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Wolf monitoring that works for ranchers

Monitoring wolf movement helps ranch managers understand when and where these clever canids move through the landscape. This information can help with a host of management decisions that help to reduce conflicts between wolves and livestock, from understanding when and where to apply scare devices to managing livestock to avoid wolf rendezvous sites to trapping wolves for collaring or lethal removal.

In a community meeting in Walden, Colorado, hosted by Western Landowners Alliance and the North Park Stockgrowers Association, Cat Urbigkit, a sheep and cattle producer in Sublette County, Wyoming, shared tools and tips for wolf monitoring with ranchers adjusting to the presence of wolves, which recently moved into Colorado from Wyoming. 

After wildlife managers were unsuccessful in determining the location of uncollared wolves on her Wyoming ranch, Urbigkit decided to take matters into her own hands. “We decided to start our own program to try to figure out how many wolves we were dealing with,” said Urbigkit.

Wolf monitoring starts with the goal of identifying the trails and rendezvous sites the wolves use to travel during different times of day and periods of the year. By keeping a keen eye on where her own herding and livestock guardian dogs scent mark, Urbigkit notes likely marking locations of wolves.

Urbigkit then sets wildlife camera traps for operation at night (she uses the Bushnell E3, which retails for about $110) at those locations. A camera trap that can take quality night photos is important, as wolves that live near humans are often most active after dark. Urbigkit also noted, “We will have wolves that will walk around behind the camera and intentionally go around it,” so placing cameras at pinch points and above wolf eyelines are important considerations. In addition to cameras, Urbigkit will occasionally sweep dirt roads or paths to ease in track identification, and look for wolf hair on fences as she does repair work or rides fence lines.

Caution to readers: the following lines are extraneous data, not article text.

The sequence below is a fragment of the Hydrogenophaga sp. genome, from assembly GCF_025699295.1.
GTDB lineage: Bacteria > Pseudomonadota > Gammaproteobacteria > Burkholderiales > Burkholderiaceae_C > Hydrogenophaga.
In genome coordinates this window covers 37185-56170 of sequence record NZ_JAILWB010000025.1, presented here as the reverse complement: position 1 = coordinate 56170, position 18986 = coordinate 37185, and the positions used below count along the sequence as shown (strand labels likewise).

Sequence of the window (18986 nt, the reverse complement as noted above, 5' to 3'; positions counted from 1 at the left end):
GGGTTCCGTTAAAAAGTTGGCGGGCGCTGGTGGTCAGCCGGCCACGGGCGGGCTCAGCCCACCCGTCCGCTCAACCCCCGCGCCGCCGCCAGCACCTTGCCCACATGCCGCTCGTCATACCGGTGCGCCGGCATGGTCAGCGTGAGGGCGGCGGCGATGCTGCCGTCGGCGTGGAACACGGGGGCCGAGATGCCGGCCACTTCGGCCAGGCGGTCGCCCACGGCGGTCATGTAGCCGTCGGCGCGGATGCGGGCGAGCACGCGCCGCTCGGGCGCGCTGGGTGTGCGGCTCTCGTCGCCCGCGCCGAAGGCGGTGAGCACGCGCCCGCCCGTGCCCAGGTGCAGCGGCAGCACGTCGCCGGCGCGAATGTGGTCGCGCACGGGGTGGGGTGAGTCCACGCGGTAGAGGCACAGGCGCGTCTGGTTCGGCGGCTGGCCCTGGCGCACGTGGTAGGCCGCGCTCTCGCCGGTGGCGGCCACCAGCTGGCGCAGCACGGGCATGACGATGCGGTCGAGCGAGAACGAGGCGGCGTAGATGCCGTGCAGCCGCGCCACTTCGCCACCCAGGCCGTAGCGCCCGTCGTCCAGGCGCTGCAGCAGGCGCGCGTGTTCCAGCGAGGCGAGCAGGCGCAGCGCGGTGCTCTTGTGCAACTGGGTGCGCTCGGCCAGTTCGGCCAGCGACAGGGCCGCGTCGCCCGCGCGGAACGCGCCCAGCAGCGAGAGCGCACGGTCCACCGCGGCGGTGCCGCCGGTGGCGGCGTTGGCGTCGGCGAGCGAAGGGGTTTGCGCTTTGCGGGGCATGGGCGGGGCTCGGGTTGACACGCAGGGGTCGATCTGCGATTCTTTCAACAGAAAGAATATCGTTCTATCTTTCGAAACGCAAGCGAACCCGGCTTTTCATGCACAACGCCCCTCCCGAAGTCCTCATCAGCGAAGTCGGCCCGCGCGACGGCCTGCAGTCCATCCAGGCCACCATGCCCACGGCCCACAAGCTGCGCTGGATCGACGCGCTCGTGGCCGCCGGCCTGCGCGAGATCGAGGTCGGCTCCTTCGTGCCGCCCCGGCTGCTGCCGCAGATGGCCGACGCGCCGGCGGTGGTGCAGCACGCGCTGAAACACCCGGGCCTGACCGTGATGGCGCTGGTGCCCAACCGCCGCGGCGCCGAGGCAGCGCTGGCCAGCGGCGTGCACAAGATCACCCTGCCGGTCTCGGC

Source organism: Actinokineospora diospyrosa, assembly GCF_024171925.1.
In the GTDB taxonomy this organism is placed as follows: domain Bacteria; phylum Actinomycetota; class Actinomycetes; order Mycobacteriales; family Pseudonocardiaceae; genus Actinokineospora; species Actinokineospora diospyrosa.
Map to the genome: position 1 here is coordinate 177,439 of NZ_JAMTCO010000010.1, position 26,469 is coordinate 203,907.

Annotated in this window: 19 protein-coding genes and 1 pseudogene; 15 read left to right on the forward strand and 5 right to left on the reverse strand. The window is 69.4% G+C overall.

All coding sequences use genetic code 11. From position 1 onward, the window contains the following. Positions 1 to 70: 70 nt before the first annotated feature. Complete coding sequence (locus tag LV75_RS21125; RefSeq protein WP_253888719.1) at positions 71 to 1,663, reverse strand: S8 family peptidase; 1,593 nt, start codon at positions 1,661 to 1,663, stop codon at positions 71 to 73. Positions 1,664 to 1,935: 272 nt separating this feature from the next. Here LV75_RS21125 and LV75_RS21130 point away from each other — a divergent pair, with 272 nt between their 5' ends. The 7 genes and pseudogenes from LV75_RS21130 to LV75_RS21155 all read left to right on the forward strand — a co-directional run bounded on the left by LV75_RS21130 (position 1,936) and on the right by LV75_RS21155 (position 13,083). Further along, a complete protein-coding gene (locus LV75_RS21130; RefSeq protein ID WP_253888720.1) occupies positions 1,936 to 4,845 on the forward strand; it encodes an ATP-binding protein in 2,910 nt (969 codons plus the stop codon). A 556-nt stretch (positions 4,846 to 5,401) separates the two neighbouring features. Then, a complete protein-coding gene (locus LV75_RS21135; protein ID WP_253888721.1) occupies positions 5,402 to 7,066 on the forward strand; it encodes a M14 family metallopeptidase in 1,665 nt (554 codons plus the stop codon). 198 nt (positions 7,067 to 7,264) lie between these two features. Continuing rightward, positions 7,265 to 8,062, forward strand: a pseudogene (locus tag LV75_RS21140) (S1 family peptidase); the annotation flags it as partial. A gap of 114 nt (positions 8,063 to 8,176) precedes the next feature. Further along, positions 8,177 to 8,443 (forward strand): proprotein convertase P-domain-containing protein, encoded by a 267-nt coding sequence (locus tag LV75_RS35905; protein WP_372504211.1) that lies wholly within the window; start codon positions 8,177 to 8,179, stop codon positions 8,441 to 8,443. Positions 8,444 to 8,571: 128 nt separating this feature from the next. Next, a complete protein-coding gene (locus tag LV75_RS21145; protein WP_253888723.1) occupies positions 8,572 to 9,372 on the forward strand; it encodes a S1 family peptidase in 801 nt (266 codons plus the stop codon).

By calendaring locations of wolf sightings each month when she checks the camera traps, Urbigkit develops a picture of trends in wolf movement: whether a wolf or a wolf pack shows up once a day, once a week or once a month. This allows her to adjust her use of scare tactics like fox lights and sound machines and her grazing patterns to most effectively reduce conflicts.

Whether wolves have just moved onto your landscape or the canids have been around for some time, monitoring their movements is a valuable tool in managing a livestock operation to keep conflict down and livestock health up. 

Matt is deeply motivated to further practices, processes, and policies that support thriving working lands and wildlife in the American West. Through experience as a ranch hand in dense carnivore-country and four seasons as a guide in Wyoming’s Upper Green River Basin, Matt’s work is inspired by the challenges and opportunities of sharing working landscapes with wildlife. He is WLA's Working Wild Challenge program associate.